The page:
Major fires reported as county listed under exceptional drought conditions

·2 min read

Aug. 7—Multiple major fires have erupted across Hunt County during the past week, as the county remains about as dry as can be scientifically measured.

The county, as well as almost the entire state of Texas, remains under a ban on outdoor burning, but there is at least a chance of some improvement in the forecast.

—The latest readings under United States Drought Monitor reveal that the entire North Texas region remains under at least an extreme drought, with the southern half of Hunt County listed under an "exceptional drought," the highest level listed.

Readings under the gauge were recorded Tuesday and the conditions have likely worsened since, given as how no measurable precipitation has occurred locally since at a few spotty showers on Sunday afternoon.

—The Keetch-Byram Drought Index — which monitors soil moisture levels and is an indicator of the potential for grass fires — revealed all of Hunt County was nearing the highest levels possible.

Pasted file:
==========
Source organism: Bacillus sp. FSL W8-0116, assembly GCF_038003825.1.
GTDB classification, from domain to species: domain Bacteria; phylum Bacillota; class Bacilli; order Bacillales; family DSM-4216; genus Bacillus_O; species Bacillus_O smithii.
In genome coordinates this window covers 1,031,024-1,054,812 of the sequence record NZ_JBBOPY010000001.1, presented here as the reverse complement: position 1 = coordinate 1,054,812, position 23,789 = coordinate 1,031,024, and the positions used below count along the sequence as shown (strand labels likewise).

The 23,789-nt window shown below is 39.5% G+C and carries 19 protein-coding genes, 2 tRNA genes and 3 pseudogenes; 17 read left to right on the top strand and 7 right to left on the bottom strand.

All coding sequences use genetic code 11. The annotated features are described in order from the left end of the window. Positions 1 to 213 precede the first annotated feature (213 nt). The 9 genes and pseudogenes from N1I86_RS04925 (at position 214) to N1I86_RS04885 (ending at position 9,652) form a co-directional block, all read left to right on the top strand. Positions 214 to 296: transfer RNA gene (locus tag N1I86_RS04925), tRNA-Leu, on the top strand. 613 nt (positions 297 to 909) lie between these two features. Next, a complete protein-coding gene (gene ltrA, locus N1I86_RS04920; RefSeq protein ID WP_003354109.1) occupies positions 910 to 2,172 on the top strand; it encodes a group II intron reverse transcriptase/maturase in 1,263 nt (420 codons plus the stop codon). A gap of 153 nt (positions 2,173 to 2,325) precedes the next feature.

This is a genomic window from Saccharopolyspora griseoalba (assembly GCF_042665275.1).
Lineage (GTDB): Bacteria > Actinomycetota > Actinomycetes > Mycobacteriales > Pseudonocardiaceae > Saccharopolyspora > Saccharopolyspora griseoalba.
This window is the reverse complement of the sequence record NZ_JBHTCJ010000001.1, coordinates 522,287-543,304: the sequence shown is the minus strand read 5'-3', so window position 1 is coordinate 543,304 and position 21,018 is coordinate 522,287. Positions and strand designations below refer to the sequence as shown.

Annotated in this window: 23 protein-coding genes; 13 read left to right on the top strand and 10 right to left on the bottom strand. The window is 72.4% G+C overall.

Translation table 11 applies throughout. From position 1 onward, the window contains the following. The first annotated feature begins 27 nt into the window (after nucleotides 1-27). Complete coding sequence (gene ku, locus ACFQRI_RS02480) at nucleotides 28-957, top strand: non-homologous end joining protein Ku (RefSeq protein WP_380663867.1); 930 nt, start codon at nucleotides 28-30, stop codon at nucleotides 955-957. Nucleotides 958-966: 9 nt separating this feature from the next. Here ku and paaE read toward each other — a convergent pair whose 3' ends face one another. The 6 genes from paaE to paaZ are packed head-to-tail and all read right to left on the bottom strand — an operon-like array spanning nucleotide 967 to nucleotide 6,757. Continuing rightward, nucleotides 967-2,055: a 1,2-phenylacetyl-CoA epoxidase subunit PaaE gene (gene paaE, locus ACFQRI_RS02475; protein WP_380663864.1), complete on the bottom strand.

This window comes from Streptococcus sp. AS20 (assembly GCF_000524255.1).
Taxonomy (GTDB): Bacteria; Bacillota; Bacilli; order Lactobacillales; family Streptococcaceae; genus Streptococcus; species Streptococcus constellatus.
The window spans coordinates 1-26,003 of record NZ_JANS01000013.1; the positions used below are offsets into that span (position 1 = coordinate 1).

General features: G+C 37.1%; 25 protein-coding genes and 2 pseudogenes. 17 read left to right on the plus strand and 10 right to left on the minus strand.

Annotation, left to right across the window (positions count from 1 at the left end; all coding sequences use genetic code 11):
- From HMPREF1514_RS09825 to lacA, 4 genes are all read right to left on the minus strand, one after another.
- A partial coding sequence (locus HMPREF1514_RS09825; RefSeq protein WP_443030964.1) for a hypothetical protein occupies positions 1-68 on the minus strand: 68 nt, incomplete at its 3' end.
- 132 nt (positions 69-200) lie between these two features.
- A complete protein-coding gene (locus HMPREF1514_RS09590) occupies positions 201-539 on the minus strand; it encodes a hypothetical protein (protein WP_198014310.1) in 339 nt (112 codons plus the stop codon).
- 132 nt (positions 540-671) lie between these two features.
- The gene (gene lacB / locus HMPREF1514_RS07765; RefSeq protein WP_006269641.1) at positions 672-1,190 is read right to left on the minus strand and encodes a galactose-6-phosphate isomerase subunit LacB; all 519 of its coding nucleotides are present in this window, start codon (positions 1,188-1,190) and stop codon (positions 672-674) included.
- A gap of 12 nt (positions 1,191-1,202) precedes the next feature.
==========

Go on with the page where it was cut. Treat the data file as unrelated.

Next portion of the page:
A reading of "zero" under the index means the soil is saturated, while 800 is the highest reading on the index, meaning that it would take eight or more inches of rainfall to bring the soil to saturation.

As of Friday morning readings under the index for Hunt County ranged from 709 to 770, with a countywide average of 754.

—Hunt County's ban prohibits the outdoor burning of trash or other items in any of the unincorporated areas of Hunt County. A violation of the ordinance can result in a fine of up to $500 for each occurrence. Also, if an illegal burn during the ban causes damage to another person's property, the incident will be investigated as arson. The ordinance does not prohibit outdoor cooking in an enclosed apparatus designed for cooking, such as a grill.

—The personnel from Hunt County's volunteer fire departments have been assisted this past week on at least two occasions by resources with the Texas A&M Forest. Incidents noted by the state agency have included the Dry Creek Fire, which covered 11.6 acres and the Neylandville Fire, which covered 65.1 acres. The Rains County Office of Emergency Management reported that during the past week two people died among the multiple fires in Rains County.

—The National Weather Service forecast was calling for at least slight chances of precipitation in the area on Monday afternoon and again Tuesday into Wednesday.